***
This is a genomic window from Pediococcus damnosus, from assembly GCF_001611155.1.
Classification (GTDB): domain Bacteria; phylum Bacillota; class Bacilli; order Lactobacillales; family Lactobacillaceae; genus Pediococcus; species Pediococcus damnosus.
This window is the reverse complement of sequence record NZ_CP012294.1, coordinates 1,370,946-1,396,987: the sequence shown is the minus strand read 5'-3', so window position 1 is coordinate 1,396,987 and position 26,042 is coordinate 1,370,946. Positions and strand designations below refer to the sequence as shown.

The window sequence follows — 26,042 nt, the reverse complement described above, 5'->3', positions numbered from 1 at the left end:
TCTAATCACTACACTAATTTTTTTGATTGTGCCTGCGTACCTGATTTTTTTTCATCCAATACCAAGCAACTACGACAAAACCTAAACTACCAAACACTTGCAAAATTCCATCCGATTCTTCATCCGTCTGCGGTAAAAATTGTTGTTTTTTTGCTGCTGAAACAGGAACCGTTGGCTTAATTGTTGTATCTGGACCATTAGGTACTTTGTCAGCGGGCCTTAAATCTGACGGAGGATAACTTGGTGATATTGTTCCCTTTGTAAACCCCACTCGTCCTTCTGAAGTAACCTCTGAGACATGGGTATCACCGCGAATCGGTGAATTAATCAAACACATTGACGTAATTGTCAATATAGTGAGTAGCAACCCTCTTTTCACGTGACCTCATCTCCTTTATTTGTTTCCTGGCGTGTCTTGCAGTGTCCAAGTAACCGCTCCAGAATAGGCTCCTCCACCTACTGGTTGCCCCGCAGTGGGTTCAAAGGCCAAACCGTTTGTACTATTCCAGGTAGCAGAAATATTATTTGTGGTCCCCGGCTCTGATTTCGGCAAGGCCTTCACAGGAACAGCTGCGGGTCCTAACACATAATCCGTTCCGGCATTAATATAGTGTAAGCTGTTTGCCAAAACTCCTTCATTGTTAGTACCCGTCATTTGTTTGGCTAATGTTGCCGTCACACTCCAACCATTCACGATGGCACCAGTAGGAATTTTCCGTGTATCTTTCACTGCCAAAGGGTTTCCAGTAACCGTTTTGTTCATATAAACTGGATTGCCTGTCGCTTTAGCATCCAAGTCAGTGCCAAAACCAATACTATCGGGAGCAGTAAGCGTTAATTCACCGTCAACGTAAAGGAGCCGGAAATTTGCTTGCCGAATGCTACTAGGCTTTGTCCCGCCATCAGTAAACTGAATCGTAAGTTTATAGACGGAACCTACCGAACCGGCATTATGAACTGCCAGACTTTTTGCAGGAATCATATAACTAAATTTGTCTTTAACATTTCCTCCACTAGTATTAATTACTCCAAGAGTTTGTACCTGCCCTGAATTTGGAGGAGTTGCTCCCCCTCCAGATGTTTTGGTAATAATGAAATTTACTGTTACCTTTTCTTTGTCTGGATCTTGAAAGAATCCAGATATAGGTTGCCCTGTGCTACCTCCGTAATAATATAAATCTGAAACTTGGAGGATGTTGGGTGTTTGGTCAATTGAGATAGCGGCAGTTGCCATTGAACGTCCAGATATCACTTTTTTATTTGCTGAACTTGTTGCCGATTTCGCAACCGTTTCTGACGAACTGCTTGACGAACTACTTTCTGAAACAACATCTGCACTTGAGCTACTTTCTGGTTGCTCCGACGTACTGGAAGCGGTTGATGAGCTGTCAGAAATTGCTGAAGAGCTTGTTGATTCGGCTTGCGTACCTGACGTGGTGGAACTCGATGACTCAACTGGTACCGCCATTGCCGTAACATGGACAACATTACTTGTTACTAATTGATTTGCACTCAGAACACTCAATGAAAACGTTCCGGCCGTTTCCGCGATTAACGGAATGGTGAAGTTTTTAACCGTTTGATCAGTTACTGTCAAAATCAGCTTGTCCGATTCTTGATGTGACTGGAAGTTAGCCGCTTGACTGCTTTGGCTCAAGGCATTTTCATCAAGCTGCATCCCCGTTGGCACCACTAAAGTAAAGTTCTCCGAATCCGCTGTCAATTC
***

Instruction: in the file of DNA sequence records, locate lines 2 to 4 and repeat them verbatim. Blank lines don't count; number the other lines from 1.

Classification (GTDB): domain Bacteria; phylum Bacillota; class Bacilli; order Lactobacillales; family Lactobacillaceae; genus Pediococcus; species Pediococcus damnosus.
This window is the reverse complement of sequence record NZ_CP012294.1, coordinates 1,370,946-1,396,987: the sequence shown is the minus strand read 5'-3', so window position 1 is coordinate 1,396,987 and position 26,042 is coordinate 1,370,946. Positions and strand designations below refer to the sequence as shown.

The window sequence follows — 26,042 nt, the reverse complement described above, 5'->3', positions numbered from 1 at the left end: